Friday, June 24, 2011


Reclaimed Hemlock planks and planing beam mock-up.
These reclaimed planks of Hemlock were once part of the Queens Wharf here in Toronto, Ontario.
The original structure was built in 1833 and cost then, the town of York about £ 4600. Incredible.
Named for Queen Victoria, it stood for generations until quite literally, the city landscape grew up and out of the shore line itself, leaching out into the shallows of Lake Ontario until the wharf all but disappeared through time.
In 2006 while digging a massive sub-structure development, a graveyard of these precious beams were unearthed, dismantled and eventually salvaged. Perfectly ‘pickled’ due to the minerals found in the shore line soil.
Grey and green hues with wonderful old growth rings and grains.  What an honor and privilege to work with this truly unique material. Over the past four days I’ve managed to finally make some shavings and wanted to fill you in on my progress.
This new design will be my attempt to reflect the story of this Southern Ontario shore line while capturing the modern, urban silhouette that only can be Toronto. A truly unique opportunity to create a truly unique piece of furniture.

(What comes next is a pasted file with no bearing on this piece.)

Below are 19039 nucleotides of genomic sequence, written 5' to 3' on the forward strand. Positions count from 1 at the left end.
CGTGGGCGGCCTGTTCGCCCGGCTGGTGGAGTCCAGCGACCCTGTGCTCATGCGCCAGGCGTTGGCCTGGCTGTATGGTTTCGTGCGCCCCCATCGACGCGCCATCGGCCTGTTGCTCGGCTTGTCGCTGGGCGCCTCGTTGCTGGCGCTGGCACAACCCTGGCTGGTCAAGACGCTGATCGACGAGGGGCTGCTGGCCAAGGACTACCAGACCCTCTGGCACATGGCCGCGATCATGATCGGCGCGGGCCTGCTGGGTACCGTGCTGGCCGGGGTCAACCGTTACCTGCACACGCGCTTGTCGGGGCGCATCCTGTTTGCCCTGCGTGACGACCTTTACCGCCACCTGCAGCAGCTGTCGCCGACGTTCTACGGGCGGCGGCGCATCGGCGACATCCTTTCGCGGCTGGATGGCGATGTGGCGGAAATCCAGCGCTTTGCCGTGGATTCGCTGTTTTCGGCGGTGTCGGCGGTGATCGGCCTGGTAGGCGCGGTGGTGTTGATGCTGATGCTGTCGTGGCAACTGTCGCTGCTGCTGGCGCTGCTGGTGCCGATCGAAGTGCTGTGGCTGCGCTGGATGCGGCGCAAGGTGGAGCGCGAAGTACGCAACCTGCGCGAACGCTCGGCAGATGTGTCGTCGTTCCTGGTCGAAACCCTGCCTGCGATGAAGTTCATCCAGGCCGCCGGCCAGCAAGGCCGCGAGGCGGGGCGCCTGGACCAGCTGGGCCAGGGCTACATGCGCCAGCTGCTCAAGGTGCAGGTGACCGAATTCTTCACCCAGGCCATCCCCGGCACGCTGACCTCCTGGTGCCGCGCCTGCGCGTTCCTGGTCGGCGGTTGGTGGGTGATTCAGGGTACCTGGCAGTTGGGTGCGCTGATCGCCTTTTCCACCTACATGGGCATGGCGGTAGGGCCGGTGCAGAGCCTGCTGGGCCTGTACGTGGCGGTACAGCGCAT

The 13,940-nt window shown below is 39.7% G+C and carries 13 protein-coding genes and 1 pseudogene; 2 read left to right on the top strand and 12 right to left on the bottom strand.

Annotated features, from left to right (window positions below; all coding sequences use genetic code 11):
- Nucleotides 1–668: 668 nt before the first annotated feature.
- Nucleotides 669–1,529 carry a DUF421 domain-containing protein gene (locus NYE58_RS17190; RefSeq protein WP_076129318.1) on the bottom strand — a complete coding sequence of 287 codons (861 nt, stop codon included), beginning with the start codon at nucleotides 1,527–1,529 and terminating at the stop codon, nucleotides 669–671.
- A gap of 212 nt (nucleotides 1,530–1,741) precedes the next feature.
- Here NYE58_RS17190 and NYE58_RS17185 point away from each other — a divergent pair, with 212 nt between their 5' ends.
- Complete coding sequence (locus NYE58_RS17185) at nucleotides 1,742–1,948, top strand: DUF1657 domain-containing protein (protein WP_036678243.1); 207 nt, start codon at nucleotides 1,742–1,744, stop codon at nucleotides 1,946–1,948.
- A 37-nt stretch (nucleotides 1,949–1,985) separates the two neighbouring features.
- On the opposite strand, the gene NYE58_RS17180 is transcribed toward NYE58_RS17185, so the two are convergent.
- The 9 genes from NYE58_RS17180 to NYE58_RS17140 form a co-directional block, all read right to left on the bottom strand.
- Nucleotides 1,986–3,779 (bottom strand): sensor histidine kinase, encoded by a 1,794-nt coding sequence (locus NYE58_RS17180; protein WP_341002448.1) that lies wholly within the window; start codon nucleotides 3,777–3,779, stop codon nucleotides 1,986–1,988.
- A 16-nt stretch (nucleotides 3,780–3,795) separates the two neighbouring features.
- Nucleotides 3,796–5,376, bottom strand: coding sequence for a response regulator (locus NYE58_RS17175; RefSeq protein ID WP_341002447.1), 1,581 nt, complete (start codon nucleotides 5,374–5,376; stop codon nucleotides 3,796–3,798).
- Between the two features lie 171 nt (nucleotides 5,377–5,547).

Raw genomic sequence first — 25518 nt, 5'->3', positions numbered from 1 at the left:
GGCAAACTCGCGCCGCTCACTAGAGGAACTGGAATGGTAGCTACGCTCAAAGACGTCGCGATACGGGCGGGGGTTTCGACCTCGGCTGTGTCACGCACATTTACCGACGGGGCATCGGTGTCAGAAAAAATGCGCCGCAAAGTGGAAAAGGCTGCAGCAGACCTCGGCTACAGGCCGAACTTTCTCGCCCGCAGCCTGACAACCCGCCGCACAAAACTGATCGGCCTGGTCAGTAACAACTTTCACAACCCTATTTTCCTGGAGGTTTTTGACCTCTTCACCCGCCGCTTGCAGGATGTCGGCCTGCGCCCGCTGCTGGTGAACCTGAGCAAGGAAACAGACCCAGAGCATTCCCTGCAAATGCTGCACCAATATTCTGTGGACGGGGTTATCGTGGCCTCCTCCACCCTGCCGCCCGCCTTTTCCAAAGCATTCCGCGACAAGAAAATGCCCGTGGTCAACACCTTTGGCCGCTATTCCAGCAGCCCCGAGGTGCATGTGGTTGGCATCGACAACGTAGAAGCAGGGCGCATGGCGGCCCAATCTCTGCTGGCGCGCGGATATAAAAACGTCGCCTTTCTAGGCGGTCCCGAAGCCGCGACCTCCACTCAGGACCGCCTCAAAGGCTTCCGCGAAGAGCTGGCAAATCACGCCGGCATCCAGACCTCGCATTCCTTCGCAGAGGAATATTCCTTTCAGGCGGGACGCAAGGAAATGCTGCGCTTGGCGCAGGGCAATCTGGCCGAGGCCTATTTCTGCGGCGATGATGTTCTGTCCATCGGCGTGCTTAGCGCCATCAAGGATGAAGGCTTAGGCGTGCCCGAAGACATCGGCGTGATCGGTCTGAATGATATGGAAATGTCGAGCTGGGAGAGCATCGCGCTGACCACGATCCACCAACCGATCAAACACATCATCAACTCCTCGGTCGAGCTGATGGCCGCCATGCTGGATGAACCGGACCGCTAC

The cabinet once complete will be displayed here in down town Toronto and will be available for sale. Details to follow.
Here are some quick pics from the week.
Straightening the grain.
panels glued
side panel
between the lines
coopered door
Two by two they're glued...

Monday, June 20, 2011

monday morning

When your weekend begins in Utopia, ( seriously, have a look for yourself )
and ends in a Fathers day on Sunday, you’ll find that life is good indeed.
But man if an extra hour would fall my way this week I’d be grateful.
Sometimes Monday comes too quickly and I’m into the wood shavings again with the old salvaged elm 8″ x 8″.
Winding it Out.
What a difference you’ll find working with old growth wood.

So much heavier and denser- I think of it as the real McCoy in a harvested tree from a hundred and then some years ago!

Sounds like a tune eh?

; )
The elm has been downstairs all week in the wood shop and it seems to be getting along quite well with its new neighbor, namely the 2″ x 8″ quarter sawn white oak.
They’ll be working with one another for hopefully the next few hundred years.
In other wood shop news I’ve been drawing a hell of a lot lately and the pencils are shortening at a rapid rate.

So much to do in June I must run now…cheers!

Scribe Lines.